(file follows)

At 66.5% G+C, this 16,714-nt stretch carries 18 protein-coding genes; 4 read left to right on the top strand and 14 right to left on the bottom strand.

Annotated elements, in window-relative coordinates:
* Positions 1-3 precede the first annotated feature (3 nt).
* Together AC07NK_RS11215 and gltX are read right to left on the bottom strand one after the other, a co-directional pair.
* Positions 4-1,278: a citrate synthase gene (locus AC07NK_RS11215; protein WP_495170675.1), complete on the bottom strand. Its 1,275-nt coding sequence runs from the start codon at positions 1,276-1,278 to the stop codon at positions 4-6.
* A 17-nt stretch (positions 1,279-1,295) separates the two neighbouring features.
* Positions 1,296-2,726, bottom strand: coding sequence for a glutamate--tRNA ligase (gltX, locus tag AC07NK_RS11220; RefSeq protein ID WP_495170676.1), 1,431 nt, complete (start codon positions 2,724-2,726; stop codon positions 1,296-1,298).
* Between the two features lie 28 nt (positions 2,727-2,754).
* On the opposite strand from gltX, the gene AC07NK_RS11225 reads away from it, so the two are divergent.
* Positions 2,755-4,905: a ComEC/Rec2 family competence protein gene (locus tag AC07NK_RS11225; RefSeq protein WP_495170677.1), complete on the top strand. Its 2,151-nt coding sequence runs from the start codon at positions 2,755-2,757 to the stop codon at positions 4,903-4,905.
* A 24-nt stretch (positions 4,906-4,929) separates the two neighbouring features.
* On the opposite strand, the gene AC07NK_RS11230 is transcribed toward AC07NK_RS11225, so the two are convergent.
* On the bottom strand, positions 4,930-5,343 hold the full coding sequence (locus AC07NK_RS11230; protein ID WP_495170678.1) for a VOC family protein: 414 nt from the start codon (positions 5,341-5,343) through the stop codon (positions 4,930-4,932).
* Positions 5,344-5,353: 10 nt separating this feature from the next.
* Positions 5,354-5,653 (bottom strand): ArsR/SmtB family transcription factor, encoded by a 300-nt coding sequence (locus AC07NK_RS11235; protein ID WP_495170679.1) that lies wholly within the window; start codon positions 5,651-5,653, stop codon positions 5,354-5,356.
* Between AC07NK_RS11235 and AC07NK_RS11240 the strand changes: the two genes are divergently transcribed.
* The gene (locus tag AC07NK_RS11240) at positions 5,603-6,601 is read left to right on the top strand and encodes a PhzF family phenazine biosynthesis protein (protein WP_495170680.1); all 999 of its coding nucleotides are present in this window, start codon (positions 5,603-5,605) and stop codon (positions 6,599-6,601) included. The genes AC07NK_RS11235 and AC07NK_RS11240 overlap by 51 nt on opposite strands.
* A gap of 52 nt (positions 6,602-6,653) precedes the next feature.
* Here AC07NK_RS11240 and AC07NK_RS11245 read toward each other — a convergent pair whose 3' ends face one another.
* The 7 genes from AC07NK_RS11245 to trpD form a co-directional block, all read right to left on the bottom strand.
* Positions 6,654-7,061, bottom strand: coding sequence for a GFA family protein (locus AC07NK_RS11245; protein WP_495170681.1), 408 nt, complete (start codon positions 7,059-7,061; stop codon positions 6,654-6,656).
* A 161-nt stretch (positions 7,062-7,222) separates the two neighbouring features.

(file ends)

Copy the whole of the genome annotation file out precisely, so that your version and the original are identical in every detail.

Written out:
At 66.5% G+C, this 16,714-nt stretch carries 18 protein-coding genes; 4 read left to right on the top strand and 14 right to left on the bottom strand.

Annotated elements, in window-relative coordinates:
* Positions 1-3 precede the first annotated feature (3 nt).
* Together AC07NK_RS11215 and gltX are read right to left on the bottom strand one after the other, a co-directional pair.
* Positions 4-1,278: a citrate synthase gene (locus AC07NK_RS11215; protein WP_495170675.1), complete on the bottom strand. Its 1,275-nt coding sequence runs from the start codon at positions 1,276-1,278 to the stop codon at positions 4-6.
* A 17-nt stretch (positions 1,279-1,295) separates the two neighbouring features.
* Positions 1,296-2,726, bottom strand: coding sequence for a glutamate--tRNA ligase (gltX, locus tag AC07NK_RS11220; RefSeq protein ID WP_495170676.1), 1,431 nt, complete (start codon positions 2,724-2,726; stop codon positions 1,296-1,298).
* Between the two features lie 28 nt (positions 2,727-2,754).
* On the opposite strand from gltX, the gene AC07NK_RS11225 reads away from it, so the two are divergent.
* Positions 2,755-4,905: a ComEC/Rec2 family competence protein gene (locus tag AC07NK_RS11225; RefSeq protein WP_495170677.1), complete on the top strand. Its 2,151-nt coding sequence runs from the start codon at positions 2,755-2,757 to the stop codon at positions 4,903-4,905.
* A 24-nt stretch (positions 4,906-4,929) separates the two neighbouring features.
* On the opposite strand, the gene AC07NK_RS11230 is transcribed toward AC07NK_RS11225, so the two are convergent.
* On the bottom strand, positions 4,930-5,343 hold the full coding sequence (locus AC07NK_RS11230; protein ID WP_495170678.1) for a VOC family protein: 414 nt from the start codon (positions 5,341-5,343) through the stop codon (positions 4,930-4,932).
* Positions 5,344-5,353: 10 nt separating this feature from the next.
* Positions 5,354-5,653 (bottom strand): ArsR/SmtB family transcription factor, encoded by a 300-nt coding sequence (locus AC07NK_RS11235; protein ID WP_495170679.1) that lies wholly within the window; start codon positions 5,651-5,653, stop codon positions 5,354-5,356.
* Between AC07NK_RS11235 and AC07NK_RS11240 the strand changes: the two genes are divergently transcribed.
* The gene (locus tag AC07NK_RS11240) at positions 5,603-6,601 is read left to right on the top strand and encodes a PhzF family phenazine biosynthesis protein (protein WP_495170680.1); all 999 of its coding nucleotides are present in this window, start codon (positions 5,603-5,605) and stop codon (positions 6,599-6,601) included. The genes AC07NK_RS11235 and AC07NK_RS11240 overlap by 51 nt on opposite strands.
* A gap of 52 nt (positions 6,602-6,653) precedes the next feature.
* Here AC07NK_RS11240 and AC07NK_RS11245 read toward each other — a convergent pair whose 3' ends face one another.
* The 7 genes from AC07NK_RS11245 to trpD form a co-directional block, all read right to left on the bottom strand.
* Positions 6,654-7,061, bottom strand: coding sequence for a GFA family protein (locus AC07NK_RS11245; protein WP_495170681.1), 408 nt, complete (start codon positions 7,059-7,061; stop codon positions 6,654-6,656).
* A 161-nt stretch (positions 7,062-7,222) separates the two neighbouring features.